Woodgate was replaced by Danny Hay in the 16th minute, one of just four Premier League appearances the New Zealand international would make for the Whites. Liverpool didn’t exploit the makeshift backline to the extent they might have, but they found it easy to carve open a gap and regain their lead just after the hour.
So Viduka had it all to do again. No worries, as they’d say in Melbourne.
A hat-trick equaliser
While it was Smith and Kelly that proved instrumental in the first two, it was Dacourt that had a chance to demonstrate his quality for Viduka’s hat-trick leveller, spotting the No.9 holding his run inside and threading it through to find him.
The striker didn’t get a chance to get his shot away first time, left needing to turn after Berger and Markus Babbel came back to cover. Given his frame, the pirouette looked anything but balletic, but it certainly wasn’t clumsy – his touches were perfectly deft, leaving Berger on his arse and Babbel out of the equation as his shot also evaded Westerveld and a young Jamie Carragher, covering on the line.
Two minutes later and it was a similar story. Viduka held his run to stay onside (albeit VAR may have had something to say about that), a ball in from Dacourt, a red-faced Carragher left helpless in the back of his own net.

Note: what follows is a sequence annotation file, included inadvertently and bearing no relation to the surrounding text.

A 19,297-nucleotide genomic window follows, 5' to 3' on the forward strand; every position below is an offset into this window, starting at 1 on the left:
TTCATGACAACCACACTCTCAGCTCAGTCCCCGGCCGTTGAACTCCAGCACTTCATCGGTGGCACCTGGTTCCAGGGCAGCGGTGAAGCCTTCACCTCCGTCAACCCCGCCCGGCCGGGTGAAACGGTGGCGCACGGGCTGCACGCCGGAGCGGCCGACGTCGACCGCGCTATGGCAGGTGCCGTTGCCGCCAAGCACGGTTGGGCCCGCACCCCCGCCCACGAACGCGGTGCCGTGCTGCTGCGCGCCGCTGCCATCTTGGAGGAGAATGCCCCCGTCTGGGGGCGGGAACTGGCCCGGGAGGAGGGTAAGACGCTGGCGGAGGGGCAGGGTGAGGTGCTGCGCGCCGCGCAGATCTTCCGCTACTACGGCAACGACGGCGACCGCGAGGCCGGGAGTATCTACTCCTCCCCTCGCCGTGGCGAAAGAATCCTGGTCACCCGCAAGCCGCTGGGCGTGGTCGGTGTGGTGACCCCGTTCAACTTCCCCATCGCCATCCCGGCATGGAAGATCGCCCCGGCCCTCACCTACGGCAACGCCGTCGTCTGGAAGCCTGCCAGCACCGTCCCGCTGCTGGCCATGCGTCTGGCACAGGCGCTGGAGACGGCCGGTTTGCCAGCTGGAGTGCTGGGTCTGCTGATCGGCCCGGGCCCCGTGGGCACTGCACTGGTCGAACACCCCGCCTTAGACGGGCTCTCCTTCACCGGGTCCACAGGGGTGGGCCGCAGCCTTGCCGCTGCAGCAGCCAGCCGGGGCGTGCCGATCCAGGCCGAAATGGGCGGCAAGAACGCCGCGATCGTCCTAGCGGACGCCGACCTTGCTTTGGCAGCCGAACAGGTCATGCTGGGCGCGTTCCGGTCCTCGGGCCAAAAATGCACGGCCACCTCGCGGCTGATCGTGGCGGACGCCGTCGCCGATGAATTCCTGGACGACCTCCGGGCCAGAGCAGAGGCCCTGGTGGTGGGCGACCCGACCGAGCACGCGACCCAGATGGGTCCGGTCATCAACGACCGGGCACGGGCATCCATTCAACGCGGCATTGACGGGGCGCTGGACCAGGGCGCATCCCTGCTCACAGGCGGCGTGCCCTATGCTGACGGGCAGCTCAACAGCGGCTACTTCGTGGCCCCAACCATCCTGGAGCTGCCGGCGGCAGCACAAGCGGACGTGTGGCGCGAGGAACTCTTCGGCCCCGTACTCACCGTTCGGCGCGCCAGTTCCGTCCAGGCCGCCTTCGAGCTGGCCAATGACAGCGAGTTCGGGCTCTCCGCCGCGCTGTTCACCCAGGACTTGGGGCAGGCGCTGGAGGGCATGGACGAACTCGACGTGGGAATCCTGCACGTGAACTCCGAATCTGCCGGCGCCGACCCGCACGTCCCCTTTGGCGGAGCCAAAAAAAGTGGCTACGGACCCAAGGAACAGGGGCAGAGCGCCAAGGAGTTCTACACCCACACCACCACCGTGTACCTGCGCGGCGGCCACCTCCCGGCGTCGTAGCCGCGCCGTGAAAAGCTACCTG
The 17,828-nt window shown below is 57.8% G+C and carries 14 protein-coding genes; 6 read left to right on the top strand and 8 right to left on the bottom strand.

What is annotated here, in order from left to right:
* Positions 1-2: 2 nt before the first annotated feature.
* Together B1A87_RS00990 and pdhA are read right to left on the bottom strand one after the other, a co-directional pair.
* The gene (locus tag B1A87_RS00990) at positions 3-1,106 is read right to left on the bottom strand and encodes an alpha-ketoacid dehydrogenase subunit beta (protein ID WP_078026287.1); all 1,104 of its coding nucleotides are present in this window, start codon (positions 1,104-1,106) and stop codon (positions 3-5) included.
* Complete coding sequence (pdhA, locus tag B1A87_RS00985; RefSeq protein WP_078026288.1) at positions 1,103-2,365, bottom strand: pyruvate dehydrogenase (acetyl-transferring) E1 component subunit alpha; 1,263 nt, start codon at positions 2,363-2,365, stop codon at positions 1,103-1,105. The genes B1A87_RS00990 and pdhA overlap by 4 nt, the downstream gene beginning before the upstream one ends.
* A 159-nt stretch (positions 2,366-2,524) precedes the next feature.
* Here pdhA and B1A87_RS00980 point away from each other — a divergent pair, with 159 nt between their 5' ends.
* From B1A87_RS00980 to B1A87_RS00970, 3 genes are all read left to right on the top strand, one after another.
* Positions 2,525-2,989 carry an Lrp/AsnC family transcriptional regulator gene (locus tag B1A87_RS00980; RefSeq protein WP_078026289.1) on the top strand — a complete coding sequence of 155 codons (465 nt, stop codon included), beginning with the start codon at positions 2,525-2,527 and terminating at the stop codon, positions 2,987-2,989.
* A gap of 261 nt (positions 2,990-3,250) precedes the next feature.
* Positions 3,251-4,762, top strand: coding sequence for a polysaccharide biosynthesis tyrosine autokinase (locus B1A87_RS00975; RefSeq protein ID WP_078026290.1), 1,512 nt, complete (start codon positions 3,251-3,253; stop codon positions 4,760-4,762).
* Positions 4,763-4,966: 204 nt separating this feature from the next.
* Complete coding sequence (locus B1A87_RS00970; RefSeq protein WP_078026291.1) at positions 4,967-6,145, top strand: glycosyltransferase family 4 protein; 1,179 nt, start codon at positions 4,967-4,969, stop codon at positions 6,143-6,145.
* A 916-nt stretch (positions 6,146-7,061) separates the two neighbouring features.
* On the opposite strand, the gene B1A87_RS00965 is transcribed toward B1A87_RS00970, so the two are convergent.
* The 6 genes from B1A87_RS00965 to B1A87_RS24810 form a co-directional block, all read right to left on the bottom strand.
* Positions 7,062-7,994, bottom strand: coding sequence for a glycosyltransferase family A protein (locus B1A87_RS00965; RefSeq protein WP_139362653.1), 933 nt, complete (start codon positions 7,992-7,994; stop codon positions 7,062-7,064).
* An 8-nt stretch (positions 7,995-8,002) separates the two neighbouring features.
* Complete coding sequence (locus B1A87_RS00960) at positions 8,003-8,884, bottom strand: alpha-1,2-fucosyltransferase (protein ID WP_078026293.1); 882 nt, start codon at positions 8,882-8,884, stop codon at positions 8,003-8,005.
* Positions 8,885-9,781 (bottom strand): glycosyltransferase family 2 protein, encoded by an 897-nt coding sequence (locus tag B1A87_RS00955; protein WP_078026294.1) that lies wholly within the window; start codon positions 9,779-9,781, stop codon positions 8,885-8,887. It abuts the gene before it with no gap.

But this goal had a different flavour and was arguably the best of the lot. Dacourt’s low, driven ball had enough power behind it whereby it easily could have ricocheted off Viduka’s boot and out for a corner, but his first touch was perfect – it completely took the sting away, leaving him with time and space to finish.
He didn’t overthink it, emulating his first strike by dinking it over the onrushing Westerveld and just over the sprawling body of Carragher.
“There’s certain players where physically you can’t cope with them,” Carragher recalled years later.
“You were never going get in front of him. You were never going to knock him off the ball.”
“I don’t think I had an exceptionally good game,” a sweat-drenched Viduka told Sky Sports in his post-match interview that day.
Not only that, but he reiterated the somewhat baffling sentiment later down the line.
“I don’t like it when people suggest that was my career highlight, simply because it was not,” Viduka reminisced in an interview with The World Game.
“How do you define ‘highlight’, anyway? Winning my first league title with Melbourne Knights was a highlight and playing in a Champions League semi-final with Leeds was huge too.
“Okay, I scored four that day but I don’t think it was the greatest game I ever played, to be honest. I played better games.
“For me, my best game was when we beat Lazio 1-0 in Rome in the Champions League and I set up Alan Smith with a back-heel. I felt confident, I was taking on players and I was dangerous all night.”
Don’t worry, Dukes – that Lazio performance doesn’t go underappreciated round here. And we get it, it must’ve been annoying for The Walkmen when they got heckled to play ‘The Rat’ after carefully crafting an immense and under-rated back catalogue.
Yes, ‘The Rat’ is obvious. From the second the drums kick in it’s like a punch in the chest. There’s no subtlety there. But frankly, that’s why it’s a stone-cold classic. People love it for good reason – just like Viduka’s four goals against Liverpool.